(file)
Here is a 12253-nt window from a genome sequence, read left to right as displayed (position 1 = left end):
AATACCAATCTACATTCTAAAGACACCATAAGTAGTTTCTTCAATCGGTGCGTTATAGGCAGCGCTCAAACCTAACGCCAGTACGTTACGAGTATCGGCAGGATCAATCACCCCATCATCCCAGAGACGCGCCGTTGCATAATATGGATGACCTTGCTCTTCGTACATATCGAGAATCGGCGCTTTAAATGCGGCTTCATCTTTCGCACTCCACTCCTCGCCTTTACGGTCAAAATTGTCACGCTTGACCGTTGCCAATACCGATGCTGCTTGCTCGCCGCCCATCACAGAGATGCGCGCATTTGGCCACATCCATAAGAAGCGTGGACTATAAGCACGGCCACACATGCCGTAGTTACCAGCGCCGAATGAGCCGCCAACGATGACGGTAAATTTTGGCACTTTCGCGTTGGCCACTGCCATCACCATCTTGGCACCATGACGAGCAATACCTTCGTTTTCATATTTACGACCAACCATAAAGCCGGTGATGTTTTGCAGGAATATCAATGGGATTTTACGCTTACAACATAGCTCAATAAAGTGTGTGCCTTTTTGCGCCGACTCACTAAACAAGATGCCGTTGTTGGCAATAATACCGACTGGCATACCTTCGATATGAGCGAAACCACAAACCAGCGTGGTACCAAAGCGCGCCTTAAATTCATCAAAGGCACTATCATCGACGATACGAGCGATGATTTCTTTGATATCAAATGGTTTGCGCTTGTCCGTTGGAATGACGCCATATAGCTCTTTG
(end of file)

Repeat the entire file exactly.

Here is a 12253-nt window from a genome sequence, read left to right as displayed (position 1 = left end):
AATACCAATCTACATTCTAAAGACACCATAAGTAGTTTCTTCAATCGGTGCGTTATAGGCAGCGCTCAAACCTAACGCCAGTACGTTACGAGTATCGGCAGGATCAATCACCCCATCATCCCAGAGACGCGCCGTTGCATAATATGGATGACCTTGCTCTTCGTACATATCGAGAATCGGCGCTTTAAATGCGGCTTCATCTTTCGCACTCCACTCCTCGCCTTTACGGTCAAAATTGTCACGCTTGACCGTTGCCAATACCGATGCTGCTTGCTCGCCGCCCATCACAGAGATGCGCGCATTTGGCCACATCCATAAGAAGCGTGGACTATAAGCACGGCCACACATGCCGTAGTTACCAGCGCCGAATGAGCCGCCAACGATGACGGTAAATTTTGGCACTTTCGCGTTGGCCACTGCCATCACCATCTTGGCACCATGACGAGCAATACCTTCGTTTTCATATTTACGACCAACCATAAAGCCGGTGATGTTTTGCAGGAATATCAATGGGATTTTACGCTTACAACATAGCTCAATAAAGTGTGTGCCTTTTTGCGCCGACTCACTAAACAAGATGCCGTTGTTGGCAATAATACCGACTGGCATACCTTCGATATGAGCGAAACCACAAACCAGCGTGGTACCAAAGCGCGCCTTAAATTCATCAAAGGCACTATCATCGACGATACGAGCGATGATTTCTTTGATATCAAATGGTTTGCGCTTGTCCGTTGGAATGACGCCATATAGCTCTTTG